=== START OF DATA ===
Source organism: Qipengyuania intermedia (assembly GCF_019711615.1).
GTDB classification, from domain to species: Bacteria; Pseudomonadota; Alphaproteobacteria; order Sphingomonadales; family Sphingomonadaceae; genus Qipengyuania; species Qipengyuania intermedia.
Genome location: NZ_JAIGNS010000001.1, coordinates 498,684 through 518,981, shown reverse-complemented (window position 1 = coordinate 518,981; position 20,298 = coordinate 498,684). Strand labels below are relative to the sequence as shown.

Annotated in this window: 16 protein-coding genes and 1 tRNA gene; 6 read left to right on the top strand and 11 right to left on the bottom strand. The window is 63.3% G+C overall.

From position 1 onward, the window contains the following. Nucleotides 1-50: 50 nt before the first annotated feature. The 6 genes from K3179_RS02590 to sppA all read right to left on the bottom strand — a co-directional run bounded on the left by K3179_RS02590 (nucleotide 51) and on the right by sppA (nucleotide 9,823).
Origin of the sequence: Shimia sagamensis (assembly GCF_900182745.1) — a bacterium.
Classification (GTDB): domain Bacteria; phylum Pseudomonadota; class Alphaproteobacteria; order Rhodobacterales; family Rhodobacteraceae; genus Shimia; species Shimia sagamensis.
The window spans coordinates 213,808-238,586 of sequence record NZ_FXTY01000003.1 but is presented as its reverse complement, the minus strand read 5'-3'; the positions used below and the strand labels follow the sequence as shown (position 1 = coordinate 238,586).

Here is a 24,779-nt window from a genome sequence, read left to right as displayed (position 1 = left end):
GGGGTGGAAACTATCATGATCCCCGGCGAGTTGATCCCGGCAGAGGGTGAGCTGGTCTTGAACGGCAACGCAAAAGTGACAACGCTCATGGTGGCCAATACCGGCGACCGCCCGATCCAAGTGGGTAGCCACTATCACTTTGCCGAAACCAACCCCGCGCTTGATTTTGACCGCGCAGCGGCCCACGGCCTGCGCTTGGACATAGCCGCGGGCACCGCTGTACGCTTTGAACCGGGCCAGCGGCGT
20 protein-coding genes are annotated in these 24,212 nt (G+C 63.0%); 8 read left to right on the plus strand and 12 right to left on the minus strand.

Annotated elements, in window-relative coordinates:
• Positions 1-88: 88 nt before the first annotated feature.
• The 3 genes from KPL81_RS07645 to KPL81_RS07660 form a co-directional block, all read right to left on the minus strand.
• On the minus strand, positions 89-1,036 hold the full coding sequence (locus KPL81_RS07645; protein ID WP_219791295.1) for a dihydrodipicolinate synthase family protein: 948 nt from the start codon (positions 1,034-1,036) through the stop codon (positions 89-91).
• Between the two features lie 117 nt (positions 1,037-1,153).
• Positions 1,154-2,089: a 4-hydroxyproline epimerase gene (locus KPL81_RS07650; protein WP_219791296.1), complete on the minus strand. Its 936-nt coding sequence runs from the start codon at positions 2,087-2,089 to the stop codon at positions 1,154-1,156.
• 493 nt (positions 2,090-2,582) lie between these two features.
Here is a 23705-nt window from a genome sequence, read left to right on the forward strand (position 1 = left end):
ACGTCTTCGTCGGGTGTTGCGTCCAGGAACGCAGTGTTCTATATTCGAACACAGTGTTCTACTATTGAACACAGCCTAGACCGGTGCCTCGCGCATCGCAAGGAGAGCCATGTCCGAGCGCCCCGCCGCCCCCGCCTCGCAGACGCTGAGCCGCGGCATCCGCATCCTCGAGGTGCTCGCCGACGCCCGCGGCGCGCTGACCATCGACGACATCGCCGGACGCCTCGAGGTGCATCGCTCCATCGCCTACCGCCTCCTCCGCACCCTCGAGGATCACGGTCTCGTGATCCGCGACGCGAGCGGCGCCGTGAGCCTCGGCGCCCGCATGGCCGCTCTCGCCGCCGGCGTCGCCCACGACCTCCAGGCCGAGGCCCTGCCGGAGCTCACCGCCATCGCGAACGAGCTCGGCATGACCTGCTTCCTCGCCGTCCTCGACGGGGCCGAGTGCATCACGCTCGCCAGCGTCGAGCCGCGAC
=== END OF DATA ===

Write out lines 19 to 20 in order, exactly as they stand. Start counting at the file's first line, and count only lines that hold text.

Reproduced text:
Here is a 23705-nt window from a genome sequence, read left to right on the forward strand (position 1 = left end):
ACGTCTTCGTCGGGTGTTGCGTCCAGGAACGCAGTGTTCTATATTCGAACACAGTGTTCTACTATTGAACACAGCCTAGACCGGTGCCTCGCGCATCGCAAGGAGAGCCATGTCCGAGCGCCCCGCCGCCCCCGCCTCGCAGACGCTGAGCCGCGGCATCCGCATCCTCGAGGTGCTCGCCGACGCCCGCGGCGCGCTGACCATCGACGACATCGCCGGACGCCTCGAGGTGCATCGCTCCATCGCCTACCGCCTCCTCCGCACCCTCGAGGATCACGGTCTCGTGATCCGCGACGCGAGCGGCGCCGTGAGCCTCGGCGCCCGCATGGCCGCTCTCGCCGCCGGCGTCGCCCACGACCTCCAGGCCGAGGCCCTGCCGGAGCTCACCGCCATCGCGAACGAGCTCGGCATGACCTGCTTCCTCGCCGTCCTCGACGGGGCCGAGTGCATCACGCTCGCCAGCGTCGAGCCGCGAC